Michael Ford (post until Oct. 31/19)
Estates & Wills & Trusts

Triggers to update your will: family changes

This is Part 2 of a three-part series where Toronto wills and estates lawyer Mary Wahbi talks about the life events that should trigger a review of your will. In this instalment, she explores changes in family life situations that should spur you to update your will.

One of the most important times to update estate planning is when there has been a change in family life or relationships, says Toronto estates lawyer Mary Wahbi.

Marriage, divorce, separation, births, deaths, adoptions — all these major life events call out for a review of your will, says Wahbi, a partner with Fogler Rubinoff LLP.

In Ontario (but not all provinces), getting married automatically revokes any will you had before, so a revisit is essential, Wahbi tells AdvocateDaily.com.

“If it’s revoked, you will die without a will. You need to at least consider, ‘Should I republish it by a codicil in contemplation of my marriage?’ That will ensure it’s valid after the marriage.“

Marital separation, on the other hand, leaves all documents untouched, and most separating couples are not content to leave it that way.

“They don’t really want their ex-spouse to have a power of attorney,” Wahbi says. “People often scramble when they first separate, and do a really quick thing — just take their ex out of the will — and that’s not really the best way to do it.”

Redrafting a will after separation needs to be done carefully, she says, because usually, the parties are negotiating a separation agreement at the same time, and this is a contract that overrides a will.

“I try to do it collaboratively with the family lawyer to make sure the will doesn’t go sideways — then it’s not really worth anything because the contract binds the estate generally and if your will provides for something else you’re going to mess up your estate administration.”

Divorce has an immediate effect on your will: “If you divorce, your spouse is deemed to predecease you on reading your will. But it doesn’t do that for everything, so it’s important to revisit,” Wahbi says. "If an ex-spouse is named as a beneficiary of a life insurance policy, for example, that beneficiary designation is still in place and is not overridden by the general provisions of a will.  A new designation is necessary."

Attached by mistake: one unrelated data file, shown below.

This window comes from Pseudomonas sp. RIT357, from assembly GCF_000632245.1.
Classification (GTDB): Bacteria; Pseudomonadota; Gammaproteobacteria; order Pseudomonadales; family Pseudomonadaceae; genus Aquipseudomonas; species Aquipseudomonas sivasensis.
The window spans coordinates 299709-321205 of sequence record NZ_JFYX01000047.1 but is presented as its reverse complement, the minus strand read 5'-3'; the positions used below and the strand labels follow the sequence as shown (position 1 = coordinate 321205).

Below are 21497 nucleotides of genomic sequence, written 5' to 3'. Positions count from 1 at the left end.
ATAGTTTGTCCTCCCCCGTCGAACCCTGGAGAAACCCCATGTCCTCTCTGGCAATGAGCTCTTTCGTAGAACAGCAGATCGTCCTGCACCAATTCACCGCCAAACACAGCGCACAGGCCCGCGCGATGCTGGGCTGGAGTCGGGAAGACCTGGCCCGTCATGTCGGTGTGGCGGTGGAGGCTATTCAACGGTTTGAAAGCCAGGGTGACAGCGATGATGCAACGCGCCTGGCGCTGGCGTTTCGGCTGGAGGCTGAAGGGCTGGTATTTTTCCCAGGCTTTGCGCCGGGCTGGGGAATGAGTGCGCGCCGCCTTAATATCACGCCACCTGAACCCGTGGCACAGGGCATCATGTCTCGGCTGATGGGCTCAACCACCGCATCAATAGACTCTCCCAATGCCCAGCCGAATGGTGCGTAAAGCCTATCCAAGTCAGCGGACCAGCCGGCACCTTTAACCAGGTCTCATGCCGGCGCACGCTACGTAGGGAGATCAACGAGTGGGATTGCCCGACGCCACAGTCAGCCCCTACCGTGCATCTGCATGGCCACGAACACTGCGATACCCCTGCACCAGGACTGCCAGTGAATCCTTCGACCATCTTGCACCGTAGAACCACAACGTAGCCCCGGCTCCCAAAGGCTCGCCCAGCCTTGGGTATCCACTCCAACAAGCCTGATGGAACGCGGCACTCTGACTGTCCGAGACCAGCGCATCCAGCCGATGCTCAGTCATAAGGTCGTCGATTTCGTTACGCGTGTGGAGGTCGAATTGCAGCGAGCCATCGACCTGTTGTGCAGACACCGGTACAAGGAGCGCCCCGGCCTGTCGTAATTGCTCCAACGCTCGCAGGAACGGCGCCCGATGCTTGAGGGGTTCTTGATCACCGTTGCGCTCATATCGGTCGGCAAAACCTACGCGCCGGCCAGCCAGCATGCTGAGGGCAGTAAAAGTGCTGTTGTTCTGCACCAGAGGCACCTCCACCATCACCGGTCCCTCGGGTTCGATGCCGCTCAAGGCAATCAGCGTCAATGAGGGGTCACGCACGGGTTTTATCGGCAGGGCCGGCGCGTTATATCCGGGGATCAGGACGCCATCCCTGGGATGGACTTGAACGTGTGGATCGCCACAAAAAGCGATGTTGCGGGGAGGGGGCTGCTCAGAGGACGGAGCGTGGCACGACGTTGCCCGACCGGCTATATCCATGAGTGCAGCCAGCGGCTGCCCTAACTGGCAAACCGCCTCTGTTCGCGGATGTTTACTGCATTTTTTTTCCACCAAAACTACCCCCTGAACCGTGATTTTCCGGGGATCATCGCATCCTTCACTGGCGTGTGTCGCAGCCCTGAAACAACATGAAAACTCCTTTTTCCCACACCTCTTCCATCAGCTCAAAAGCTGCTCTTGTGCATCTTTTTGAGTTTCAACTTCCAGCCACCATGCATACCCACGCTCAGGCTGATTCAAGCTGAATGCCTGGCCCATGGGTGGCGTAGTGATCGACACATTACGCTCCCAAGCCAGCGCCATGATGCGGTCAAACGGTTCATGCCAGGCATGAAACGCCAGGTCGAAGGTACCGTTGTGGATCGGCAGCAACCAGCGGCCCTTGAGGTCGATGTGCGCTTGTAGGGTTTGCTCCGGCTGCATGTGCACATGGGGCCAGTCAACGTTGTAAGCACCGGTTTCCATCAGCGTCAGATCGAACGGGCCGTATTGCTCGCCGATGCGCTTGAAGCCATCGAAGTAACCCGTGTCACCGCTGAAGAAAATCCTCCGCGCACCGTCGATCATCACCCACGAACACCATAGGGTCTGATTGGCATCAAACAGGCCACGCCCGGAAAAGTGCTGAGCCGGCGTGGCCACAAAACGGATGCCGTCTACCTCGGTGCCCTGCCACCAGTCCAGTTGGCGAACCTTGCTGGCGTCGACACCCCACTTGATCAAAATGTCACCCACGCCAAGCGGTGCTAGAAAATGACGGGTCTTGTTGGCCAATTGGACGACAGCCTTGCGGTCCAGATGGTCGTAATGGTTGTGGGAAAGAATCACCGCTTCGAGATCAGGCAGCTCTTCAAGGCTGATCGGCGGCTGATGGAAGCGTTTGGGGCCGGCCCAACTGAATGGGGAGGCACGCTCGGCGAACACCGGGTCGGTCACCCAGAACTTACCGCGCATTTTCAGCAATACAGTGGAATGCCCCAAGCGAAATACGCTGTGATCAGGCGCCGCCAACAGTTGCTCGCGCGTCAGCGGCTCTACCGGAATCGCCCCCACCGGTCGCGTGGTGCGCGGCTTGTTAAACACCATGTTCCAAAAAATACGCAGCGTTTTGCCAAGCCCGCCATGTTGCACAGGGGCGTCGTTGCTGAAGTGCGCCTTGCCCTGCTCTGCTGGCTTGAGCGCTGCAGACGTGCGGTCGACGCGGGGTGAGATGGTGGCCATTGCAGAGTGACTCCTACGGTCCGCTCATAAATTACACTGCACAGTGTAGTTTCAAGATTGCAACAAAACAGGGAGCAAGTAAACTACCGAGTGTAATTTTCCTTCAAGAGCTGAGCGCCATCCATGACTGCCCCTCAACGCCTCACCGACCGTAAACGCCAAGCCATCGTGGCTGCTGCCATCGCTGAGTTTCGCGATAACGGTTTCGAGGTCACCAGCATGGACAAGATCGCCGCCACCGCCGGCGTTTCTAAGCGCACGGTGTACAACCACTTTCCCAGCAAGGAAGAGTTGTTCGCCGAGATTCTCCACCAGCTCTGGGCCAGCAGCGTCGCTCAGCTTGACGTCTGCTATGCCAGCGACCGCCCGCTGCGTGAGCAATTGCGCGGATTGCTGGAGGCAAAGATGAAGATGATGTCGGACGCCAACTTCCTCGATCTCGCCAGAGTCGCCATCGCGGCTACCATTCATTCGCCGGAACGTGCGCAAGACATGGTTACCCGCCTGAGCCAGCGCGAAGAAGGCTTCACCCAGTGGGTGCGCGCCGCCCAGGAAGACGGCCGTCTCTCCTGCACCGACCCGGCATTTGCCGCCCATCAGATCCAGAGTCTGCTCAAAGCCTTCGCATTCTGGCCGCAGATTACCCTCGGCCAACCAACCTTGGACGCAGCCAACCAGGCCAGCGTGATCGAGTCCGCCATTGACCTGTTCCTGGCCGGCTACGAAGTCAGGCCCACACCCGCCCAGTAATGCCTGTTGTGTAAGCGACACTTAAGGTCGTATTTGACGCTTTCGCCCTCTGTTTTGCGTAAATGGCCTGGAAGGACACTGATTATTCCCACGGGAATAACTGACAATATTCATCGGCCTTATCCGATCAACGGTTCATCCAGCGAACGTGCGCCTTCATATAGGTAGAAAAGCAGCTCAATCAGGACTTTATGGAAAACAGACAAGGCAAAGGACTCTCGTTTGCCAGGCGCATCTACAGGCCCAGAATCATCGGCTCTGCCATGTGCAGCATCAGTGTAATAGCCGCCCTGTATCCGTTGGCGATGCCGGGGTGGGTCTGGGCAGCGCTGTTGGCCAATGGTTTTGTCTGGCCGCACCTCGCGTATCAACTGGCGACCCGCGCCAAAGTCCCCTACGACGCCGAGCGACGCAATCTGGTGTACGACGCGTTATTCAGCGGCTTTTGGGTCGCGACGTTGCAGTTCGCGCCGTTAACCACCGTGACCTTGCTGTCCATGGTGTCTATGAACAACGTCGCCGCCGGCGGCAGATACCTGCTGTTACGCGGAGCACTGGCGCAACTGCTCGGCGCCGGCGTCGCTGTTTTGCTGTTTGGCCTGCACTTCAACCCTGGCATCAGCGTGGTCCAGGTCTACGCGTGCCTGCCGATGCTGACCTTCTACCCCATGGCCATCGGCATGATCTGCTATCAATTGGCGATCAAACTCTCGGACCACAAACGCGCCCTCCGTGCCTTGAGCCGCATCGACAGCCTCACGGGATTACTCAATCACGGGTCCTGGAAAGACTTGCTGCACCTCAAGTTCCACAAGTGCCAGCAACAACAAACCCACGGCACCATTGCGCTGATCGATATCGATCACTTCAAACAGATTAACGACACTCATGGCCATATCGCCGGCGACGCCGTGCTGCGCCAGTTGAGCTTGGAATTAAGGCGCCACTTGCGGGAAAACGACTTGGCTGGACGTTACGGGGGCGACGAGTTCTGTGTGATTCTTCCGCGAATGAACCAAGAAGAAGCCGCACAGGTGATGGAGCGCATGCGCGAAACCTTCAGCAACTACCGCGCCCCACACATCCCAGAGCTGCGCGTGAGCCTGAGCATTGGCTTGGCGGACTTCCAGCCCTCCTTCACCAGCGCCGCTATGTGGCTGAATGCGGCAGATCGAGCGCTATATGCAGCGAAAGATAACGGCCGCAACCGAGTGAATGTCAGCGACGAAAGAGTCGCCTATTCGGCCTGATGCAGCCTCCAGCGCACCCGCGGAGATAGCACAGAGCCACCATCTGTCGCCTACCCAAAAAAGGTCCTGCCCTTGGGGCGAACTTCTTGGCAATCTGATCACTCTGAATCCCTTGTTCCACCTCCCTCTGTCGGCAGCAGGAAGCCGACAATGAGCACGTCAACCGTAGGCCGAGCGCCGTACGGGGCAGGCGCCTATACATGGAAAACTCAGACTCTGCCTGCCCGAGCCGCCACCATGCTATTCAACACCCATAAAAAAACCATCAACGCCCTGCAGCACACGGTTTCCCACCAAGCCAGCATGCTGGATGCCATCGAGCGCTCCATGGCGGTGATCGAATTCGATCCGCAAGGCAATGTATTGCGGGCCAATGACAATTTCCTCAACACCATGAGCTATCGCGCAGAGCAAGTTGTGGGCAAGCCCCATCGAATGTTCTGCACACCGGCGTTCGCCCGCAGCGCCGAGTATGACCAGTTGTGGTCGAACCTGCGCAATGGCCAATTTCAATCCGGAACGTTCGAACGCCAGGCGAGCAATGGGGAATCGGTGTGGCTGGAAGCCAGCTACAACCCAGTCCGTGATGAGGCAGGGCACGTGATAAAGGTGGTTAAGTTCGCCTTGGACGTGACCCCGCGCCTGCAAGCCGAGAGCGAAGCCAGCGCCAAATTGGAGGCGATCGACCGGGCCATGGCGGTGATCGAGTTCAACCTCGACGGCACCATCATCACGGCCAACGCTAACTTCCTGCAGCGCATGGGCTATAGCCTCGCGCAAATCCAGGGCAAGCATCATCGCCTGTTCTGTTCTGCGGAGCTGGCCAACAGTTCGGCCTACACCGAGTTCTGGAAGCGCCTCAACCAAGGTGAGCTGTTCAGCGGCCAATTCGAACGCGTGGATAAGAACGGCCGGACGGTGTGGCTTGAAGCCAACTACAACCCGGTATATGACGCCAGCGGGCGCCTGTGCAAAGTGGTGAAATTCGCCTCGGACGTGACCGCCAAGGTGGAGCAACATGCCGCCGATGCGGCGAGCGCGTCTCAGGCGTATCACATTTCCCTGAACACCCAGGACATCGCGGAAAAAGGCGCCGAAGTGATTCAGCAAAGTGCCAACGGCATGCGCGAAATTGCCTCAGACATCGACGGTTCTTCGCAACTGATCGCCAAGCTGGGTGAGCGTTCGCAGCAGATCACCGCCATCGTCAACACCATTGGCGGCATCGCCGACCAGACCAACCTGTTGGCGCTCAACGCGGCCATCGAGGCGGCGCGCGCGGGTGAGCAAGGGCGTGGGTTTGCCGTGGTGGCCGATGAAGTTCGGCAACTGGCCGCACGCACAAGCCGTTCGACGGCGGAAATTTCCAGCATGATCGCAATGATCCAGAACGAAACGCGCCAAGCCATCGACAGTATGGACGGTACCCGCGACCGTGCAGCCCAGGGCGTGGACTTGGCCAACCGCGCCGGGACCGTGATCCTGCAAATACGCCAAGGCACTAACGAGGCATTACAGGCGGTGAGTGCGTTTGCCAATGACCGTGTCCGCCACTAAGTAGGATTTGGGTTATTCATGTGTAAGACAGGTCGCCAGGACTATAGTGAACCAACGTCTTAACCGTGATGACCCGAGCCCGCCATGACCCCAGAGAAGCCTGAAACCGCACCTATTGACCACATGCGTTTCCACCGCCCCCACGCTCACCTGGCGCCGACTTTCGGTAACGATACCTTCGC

The persons named in your will to have custody of your children if you die may no longer be appropriate, either because they are no longer a good fit or because your children have grown, Wahbi says.

“They may be at a certain age where they don’t need custodians anymore. Or your parents are much older now and they can’t manage it, it wouldn’t be fair to them. Or your siblings have moved out of the country. Or your friends are not as close anymore — all those mothers you had play dates with when they were kids have moved away, or they’ve gone off the deep end and they’re doing crazy things, and you don’t want them raising your kids.”

Your children may now be old enough to become the executors of your will and receive gifts outright instead of in a trust.

If you want to change executors or custody of your children within your will, this only requires a codicil rather than a complete rewrite, Wahbi says. However, if the will gets to the point of having three or four codicils attached it’s better to do a full makeover to avoid any confusion.

Another life event that might change your thought process in making a new will is the marriage of a child, says Wahbi. “You might think ‘should I prepare for grandchildren?’ Or if you like the spouse you might want to give them something.“

Typically, wills don’t make any provision for the child’s spouse. “It goes children, grandchildren and the child's spouse is left out.” But you may want to add the spouse or, conversely, if you dislike them, change the way you leave assets to your child to ensure the spouse will not have access to them if the marriage breaks down.

“It sounds terrible, but you might think, I want to set up a trust now because I don’t think the marriage is going to last and I’d like to protect my child’s interests,” Wahbi says.

She cites clients who were the parents of a daughter whose husband they did not trust. “They didn’t think the marriage would last, and they didn’t think she was very good with money, so what they did in their wills was they said her share is going to be held in trust and it’ll be invested until she is 65. She’ll receive the income every year and the capital at age 65.”

Occasionally, adult children will ask their parents to skip a generation in their will and leave their assets directly to grandchildren, Wahbi says.

She is drafting a will right now for people who have four children, one of whom has done very well and does not need the money or the extra tax burden of more income-producing assets, but wants it to go directly to their kids.

“Everybody is unique,” Wahbi points out. “People say to me all the time, ‘Oh, I have a really simple situation; my family’s simple.’ But then when we get into it, and no, it is not!” 

Stay tuned for Part 3 in this series where Wahbi will address changes in estate and tax laws that should trigger an update in your will.

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